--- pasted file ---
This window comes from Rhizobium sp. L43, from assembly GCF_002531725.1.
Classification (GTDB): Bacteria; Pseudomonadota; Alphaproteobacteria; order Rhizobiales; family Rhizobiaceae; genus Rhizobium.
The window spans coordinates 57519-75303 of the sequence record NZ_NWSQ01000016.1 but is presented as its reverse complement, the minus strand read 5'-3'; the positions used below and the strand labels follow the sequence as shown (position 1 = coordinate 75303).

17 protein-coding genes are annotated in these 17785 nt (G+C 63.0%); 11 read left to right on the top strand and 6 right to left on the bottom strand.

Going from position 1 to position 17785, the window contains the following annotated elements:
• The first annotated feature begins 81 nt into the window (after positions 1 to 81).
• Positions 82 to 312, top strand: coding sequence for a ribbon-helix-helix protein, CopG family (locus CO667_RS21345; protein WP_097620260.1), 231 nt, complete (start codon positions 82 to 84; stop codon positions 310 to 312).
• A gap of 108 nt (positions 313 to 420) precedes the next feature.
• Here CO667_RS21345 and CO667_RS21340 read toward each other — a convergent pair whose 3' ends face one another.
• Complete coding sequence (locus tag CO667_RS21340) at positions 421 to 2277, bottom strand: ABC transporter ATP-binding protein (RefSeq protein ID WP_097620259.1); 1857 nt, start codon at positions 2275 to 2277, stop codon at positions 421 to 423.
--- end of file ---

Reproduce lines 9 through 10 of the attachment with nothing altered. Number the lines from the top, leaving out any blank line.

• Here CO667_RS21345 and CO667_RS21340 read toward each other — a convergent pair whose 3' ends face one another.
• Complete coding sequence (locus tag CO667_RS21340) at positions 421 to 2277, bottom strand: ABC transporter ATP-binding protein (RefSeq protein ID WP_097620259.1); 1857 nt, start codon at positions 2275 to 2277, stop codon at positions 421 to 423.